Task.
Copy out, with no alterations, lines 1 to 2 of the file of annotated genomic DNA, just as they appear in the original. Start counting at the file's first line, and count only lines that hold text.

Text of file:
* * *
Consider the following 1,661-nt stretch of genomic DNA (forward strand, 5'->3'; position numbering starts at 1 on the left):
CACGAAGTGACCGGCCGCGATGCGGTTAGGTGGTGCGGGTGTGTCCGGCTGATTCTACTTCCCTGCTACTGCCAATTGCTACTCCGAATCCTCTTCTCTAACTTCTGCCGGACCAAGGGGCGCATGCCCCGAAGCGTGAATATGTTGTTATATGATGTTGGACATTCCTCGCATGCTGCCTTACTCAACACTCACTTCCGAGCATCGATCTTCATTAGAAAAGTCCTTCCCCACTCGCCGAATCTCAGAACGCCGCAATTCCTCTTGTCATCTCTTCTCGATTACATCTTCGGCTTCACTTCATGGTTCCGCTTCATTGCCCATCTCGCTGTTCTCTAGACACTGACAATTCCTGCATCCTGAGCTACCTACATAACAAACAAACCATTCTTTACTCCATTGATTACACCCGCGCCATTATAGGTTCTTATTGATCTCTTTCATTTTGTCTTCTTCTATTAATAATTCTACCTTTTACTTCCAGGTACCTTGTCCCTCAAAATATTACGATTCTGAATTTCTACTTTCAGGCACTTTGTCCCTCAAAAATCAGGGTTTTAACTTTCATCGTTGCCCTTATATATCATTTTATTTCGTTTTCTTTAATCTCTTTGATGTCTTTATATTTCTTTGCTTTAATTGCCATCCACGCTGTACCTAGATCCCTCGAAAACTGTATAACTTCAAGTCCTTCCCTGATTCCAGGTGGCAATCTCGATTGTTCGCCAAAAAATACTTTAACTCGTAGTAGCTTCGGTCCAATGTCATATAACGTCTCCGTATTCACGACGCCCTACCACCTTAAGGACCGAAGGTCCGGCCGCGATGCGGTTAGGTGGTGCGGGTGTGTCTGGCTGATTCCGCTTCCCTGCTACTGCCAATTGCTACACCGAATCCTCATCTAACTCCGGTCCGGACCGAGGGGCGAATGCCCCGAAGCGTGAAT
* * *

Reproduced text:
Consider the following 1,661-nt stretch of genomic DNA (forward strand, 5'->3'; position numbering starts at 1 on the left):
CACGAAGTGACCGGCCGCGATGCGGTTAGGTGGTGCGGGTGTGTCCGGCTGATTCTACTTCCCTGCTACTGCCAATTGCTACTCCGAATCCTCTTCTCTAACTTCTGCCGGACCAAGGGGCGCATGCCCCGAAGCGTGAATATGTTGTTATATGATGTTGGACATTCCTCGCATGCTGCCTTACTCAACACTCACTTCCGAGCATCGATCTTCATTAGAAAAGTCCTTCCCCACTCGCCGAATCTCAGAACGCCGCAATTCCTCTTGTCATCTCTTCTCGATTACATCTTCGGCTTCACTTCATGGTTCCGCTTCATTGCCCATCTCGCTGTTCTCTAGACACTGACAATTCCTGCATCCTGAGCTACCTACATAACAAACAAACCATTCTTTACTCCATTGATTACACCCGCGCCATTATAGGTTCTTATTGATCTCTTTCATTTTGTCTTCTTCTATTAATAATTCTACCTTTTACTTCCAGGTACCTTGTCCCTCAAAATATTACGATTCTGAATTTCTACTTTCAGGCACTTTGTCCCTCAAAAATCAGGGTTTTAACTTTCATCGTTGCCCTTATATATCATTTTATTTCGTTTTCTTTAATCTCTTTGATGTCTTTATATTTCTTTGCTTTAATTGCCATCCACGCTGTACCTAGATCCCTCGAAAACTGTATAACTTCAAGTCCTTCCCTGATTCCAGGTGGCAATCTCGATTGTTCGCCAAAAAATACTTTAACTCGTAGTAGCTTCGGTCCAATGTCATATAACGTCTCCGTATTCACGACGCCCTACCACCTTAAGGACCGAAGGTCCGGCCGCGATGCGGTTAGGTGGTGCGGGTGTGTCTGGCTGATTCCGCTTCCCTGCTACTGCCAATTGCTACACCGAATCCTCATCTAACTCCGGTCCGGACCGAGGGGCGAATGCCCCGAAGCGTGAAT